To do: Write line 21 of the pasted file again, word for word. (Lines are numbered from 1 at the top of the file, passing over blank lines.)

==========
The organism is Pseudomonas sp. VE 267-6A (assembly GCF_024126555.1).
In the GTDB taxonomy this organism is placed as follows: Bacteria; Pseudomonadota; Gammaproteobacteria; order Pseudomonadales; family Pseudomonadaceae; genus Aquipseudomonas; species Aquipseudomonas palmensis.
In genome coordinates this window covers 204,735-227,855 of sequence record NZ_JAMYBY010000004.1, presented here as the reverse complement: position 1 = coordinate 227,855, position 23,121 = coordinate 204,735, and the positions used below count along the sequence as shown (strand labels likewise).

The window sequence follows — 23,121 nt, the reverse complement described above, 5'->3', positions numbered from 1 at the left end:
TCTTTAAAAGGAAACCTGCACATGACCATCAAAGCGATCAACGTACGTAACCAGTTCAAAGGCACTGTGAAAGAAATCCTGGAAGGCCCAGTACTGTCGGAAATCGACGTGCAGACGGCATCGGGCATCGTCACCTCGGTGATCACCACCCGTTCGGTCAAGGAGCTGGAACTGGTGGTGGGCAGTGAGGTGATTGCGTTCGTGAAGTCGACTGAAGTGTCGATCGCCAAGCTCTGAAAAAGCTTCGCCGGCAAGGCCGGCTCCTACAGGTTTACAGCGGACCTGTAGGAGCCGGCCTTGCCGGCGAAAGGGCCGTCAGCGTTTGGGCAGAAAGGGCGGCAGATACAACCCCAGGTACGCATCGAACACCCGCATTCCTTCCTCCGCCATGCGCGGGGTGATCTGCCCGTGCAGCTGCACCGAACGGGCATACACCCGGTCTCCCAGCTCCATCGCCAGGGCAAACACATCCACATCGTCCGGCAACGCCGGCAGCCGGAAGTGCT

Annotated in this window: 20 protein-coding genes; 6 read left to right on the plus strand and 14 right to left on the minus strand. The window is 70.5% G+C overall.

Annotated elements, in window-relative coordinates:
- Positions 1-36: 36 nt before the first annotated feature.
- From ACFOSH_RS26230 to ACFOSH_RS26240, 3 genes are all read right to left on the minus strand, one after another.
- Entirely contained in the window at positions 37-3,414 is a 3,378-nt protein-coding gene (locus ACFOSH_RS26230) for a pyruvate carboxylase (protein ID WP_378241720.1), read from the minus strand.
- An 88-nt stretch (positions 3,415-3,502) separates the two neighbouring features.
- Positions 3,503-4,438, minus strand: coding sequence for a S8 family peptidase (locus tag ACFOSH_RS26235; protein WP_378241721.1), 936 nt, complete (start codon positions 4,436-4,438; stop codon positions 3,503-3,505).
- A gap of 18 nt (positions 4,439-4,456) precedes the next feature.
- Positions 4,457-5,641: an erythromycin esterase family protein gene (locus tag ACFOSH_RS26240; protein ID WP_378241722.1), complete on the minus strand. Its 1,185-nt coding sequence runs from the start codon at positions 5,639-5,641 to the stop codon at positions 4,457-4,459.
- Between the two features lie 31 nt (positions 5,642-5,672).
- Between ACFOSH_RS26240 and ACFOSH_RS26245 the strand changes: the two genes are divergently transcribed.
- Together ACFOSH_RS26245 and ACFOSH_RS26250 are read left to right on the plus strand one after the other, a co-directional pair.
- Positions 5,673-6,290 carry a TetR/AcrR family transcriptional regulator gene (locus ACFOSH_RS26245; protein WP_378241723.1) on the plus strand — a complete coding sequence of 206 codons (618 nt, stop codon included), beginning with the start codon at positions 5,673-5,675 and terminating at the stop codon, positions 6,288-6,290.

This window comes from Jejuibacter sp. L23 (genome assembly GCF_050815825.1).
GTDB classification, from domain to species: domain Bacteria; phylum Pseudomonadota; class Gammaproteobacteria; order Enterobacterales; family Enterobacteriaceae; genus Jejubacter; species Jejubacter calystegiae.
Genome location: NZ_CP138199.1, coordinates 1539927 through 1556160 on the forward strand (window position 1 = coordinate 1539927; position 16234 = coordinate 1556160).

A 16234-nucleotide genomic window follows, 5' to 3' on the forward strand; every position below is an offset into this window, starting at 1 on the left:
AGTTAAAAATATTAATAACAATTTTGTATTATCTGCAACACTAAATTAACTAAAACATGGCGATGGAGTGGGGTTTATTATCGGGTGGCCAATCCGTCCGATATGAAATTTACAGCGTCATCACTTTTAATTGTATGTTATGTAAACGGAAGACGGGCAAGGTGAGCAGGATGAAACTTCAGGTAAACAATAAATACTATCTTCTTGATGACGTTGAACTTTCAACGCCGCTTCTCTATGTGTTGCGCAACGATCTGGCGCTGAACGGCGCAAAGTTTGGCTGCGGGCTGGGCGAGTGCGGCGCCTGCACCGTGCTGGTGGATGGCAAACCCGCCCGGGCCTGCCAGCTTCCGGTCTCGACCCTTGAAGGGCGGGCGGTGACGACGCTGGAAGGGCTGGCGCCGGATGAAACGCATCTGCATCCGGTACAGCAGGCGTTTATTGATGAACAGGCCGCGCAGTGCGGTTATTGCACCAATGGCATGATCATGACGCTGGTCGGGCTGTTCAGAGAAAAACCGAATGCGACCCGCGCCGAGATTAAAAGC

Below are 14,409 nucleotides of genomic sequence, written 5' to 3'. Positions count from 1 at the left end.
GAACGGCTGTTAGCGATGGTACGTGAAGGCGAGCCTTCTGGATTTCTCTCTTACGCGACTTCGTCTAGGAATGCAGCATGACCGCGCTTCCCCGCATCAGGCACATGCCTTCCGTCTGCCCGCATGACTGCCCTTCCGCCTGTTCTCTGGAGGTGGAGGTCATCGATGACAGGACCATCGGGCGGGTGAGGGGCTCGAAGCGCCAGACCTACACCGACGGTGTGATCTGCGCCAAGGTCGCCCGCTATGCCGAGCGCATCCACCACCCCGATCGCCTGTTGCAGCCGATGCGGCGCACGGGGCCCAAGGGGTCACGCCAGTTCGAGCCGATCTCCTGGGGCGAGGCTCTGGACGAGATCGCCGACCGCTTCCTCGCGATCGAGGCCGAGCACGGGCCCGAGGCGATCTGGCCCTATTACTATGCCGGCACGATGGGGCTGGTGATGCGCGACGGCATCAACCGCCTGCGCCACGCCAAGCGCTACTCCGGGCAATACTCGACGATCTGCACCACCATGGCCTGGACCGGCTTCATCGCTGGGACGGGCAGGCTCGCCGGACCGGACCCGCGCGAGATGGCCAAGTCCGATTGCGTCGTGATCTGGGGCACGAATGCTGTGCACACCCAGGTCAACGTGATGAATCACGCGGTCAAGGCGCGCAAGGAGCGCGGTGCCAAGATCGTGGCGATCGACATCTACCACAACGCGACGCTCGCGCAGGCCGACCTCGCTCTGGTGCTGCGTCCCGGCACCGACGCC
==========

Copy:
Genome location: NZ_CP138199.1, coordinates 1539927 through 1556160 on the forward strand (window position 1 = coordinate 1539927; position 16234 = coordinate 1556160).